Throughout the paper, unless otherwise stated, we use Planck 2015 best-fitting cosmological parameters (Planck Collaboration XIII 2015), i.e. {Ωm, σ8, h, Ωb, ln(1010As)}={0.309, 0.816, 0.677, 0.049, 3.064}.

2. Data set

The Cosmicflows-2  catalogue (Tully et al. 2013) is a compiled catalogue of distances and peculiar velocities of more than 8000 galaxy samples. Some of these samples are from new measurements, while others are taken from the literature. The majority of the distances of the samples are measured through the Tully-Fisher relation (Tully & Fisher 1977) or fundamental-plane (FP) relation (Djorgovski & Davis 1987; Campbell et al. 2014) with roughly 20 per cent of the error for the distances. But there are a small portion of the samples whose distances are measured from Type-Ia supernovae light curves, surface brightness fluctuation, the tip of the red giant branch (TRGB), or Cepheids. The Cosmicflows-2  samples are calibrated at their zero points by using two different approaches. One is to use the Cepheid period-luminosity relation (Cepheid PLR), and the other to use the luminosities of red giant branch stars at the onset of core helium burning, at a location in a stellar colour–magnitude diagram (CMD) known as the TRGB.

Eventually, the correlation between the galaxy luminosity and HI line width was refitted so zero points were determined (Tully et al. 2013). In addition, Tully & Courtois (2012) have demonstrated that no extra systematics were found after the zero-point calibration. The results of the two methods of re-calibrations were compared, which confirmed that the distance estimation is unbiased (Tully et al. 2013). We obtained these samples from the “VizieR” astronomy data base, which are available in two tables. Table I provides the entry for every galaxy with a distance, consisting of 8315 galaxies in total. Table II condenses the galaxies in each group and provides a distance for each group, therefore consisting 5224 group entries. In the following analysis, we use both tables in the pairwise velocity analysis, so we name Table I as GALAXY and Table II as GROUP in the following text.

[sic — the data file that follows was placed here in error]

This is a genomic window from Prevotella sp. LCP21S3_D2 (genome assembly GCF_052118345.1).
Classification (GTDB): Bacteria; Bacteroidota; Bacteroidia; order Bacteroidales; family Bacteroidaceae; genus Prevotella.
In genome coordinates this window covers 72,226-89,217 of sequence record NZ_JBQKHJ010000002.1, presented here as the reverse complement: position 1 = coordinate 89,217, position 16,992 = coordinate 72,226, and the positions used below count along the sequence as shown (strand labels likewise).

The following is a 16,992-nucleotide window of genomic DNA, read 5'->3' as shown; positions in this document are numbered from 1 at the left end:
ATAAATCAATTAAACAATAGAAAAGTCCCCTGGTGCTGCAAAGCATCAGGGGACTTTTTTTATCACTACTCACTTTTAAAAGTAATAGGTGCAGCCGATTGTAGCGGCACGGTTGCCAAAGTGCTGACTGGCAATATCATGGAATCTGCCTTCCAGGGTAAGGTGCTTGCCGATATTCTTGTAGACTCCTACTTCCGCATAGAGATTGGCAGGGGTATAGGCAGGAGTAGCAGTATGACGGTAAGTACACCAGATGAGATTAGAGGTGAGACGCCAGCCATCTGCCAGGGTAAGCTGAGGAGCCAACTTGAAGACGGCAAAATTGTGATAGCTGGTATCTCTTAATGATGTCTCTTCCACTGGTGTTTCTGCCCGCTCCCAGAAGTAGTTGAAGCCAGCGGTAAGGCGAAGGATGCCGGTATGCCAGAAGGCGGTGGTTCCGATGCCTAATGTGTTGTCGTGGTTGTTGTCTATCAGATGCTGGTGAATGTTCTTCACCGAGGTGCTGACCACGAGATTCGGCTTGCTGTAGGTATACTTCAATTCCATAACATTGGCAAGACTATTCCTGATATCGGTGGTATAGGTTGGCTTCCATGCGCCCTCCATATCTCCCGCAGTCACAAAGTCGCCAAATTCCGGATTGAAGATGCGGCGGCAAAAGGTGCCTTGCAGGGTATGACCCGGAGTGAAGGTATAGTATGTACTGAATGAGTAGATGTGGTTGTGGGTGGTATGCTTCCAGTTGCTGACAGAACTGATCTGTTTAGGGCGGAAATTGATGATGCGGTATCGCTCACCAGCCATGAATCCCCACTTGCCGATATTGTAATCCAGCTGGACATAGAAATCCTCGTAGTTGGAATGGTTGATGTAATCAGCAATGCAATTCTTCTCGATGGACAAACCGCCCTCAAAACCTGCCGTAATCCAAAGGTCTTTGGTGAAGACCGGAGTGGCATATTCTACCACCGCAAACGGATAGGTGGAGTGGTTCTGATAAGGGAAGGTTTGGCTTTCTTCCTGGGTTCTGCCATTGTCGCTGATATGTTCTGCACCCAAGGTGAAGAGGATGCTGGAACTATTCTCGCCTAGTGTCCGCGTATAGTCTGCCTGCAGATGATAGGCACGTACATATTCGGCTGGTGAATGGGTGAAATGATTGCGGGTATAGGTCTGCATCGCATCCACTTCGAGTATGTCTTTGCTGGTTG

We made one adjustment of the observed peculiar velocities in the Cosmicflows-2  samples. On page 20 of Tully et al. (2013), it is stated that the line-of-sight peculiar velocity is calculated through czH0d, where d is the measured distance. However, as shown in Davis & Scrimgeour (2014) and Watkins & Feldman (2015a), this estimator makes the velocity estimate biased at the level Δvp ~ 100 km s-1 at z ~ 0.04 and even more biased at higher redshifts. The more accurate formula for calculating the line-of-sight velocity is (Davis & Scrimgeour 2014) (3)where z is the measured redshift, and is the redshift for the unperturbed background. One can obtain by inverting the measured luminosity distance (4)where is the Hubble parameter. In Fig. 1, we show the measured velocity difference of GROUP catalogue between Eq. (3) and the Col. 20 of Table II in Tully et al. (2013). One can see that by adjusting the peculiar velocity calculation, there is a trend towards lower velocity values, which indicates that the original velocities provided by Tully et al. (2013) are biased towards higher velocity values. This is consistent with the prediction shown in Figs. 2 and 3 in Davis & Scrimgeour (2014)1. In addition, we propagate the distance error into the peculiar velocities and plot the histogram of the rms velocity errors in the upper panel of Fig. 2. One can see that the two histograms peak at slightly different values, i.e. 500–1000 and 1000 km s-1, respectively. We use the propagated velocity errors as the measurement error in the likelihood analysis.